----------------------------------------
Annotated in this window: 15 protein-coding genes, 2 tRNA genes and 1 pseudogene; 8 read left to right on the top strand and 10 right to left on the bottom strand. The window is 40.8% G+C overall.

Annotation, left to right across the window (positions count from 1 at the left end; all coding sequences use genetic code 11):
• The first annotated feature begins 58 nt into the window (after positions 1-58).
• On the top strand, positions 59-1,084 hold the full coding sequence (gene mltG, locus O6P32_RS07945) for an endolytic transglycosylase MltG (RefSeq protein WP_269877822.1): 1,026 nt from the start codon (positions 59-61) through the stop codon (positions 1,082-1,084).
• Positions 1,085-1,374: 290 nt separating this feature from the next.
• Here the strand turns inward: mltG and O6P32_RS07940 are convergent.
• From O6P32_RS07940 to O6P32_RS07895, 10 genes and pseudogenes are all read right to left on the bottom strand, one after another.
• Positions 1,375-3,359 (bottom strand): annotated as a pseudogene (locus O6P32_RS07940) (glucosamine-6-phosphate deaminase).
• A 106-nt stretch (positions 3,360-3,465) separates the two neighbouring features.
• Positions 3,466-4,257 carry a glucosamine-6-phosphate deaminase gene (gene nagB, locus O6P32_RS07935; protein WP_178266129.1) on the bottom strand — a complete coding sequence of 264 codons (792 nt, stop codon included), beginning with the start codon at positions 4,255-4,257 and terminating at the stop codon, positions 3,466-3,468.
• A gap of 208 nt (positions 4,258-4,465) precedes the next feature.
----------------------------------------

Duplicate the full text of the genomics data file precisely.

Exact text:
Annotated in this window: 15 protein-coding genes, 2 tRNA genes and 1 pseudogene; 8 read left to right on the top strand and 10 right to left on the bottom strand. The window is 40.8% G+C overall.

Annotation, left to right across the window (positions count from 1 at the left end; all coding sequences use genetic code 11):
• The first annotated feature begins 58 nt into the window (after positions 1-58).
• On the top strand, positions 59-1,084 hold the full coding sequence (gene mltG, locus O6P32_RS07945) for an endolytic transglycosylase MltG (RefSeq protein WP_269877822.1): 1,026 nt from the start codon (positions 59-61) through the stop codon (positions 1,082-1,084).
• Positions 1,085-1,374: 290 nt separating this feature from the next.
• Here the strand turns inward: mltG and O6P32_RS07940 are convergent.
• From O6P32_RS07940 to O6P32_RS07895, 10 genes and pseudogenes are all read right to left on the bottom strand, one after another.
• Positions 1,375-3,359 (bottom strand): annotated as a pseudogene (locus O6P32_RS07940) (glucosamine-6-phosphate deaminase).
• A 106-nt stretch (positions 3,360-3,465) separates the two neighbouring features.
• Positions 3,466-4,257 carry a glucosamine-6-phosphate deaminase gene (gene nagB, locus O6P32_RS07935; protein WP_178266129.1) on the bottom strand — a complete coding sequence of 264 codons (792 nt, stop codon included), beginning with the start codon at positions 4,255-4,257 and terminating at the stop codon, positions 3,466-3,468.
• A gap of 208 nt (positions 4,258-4,465) precedes the next feature.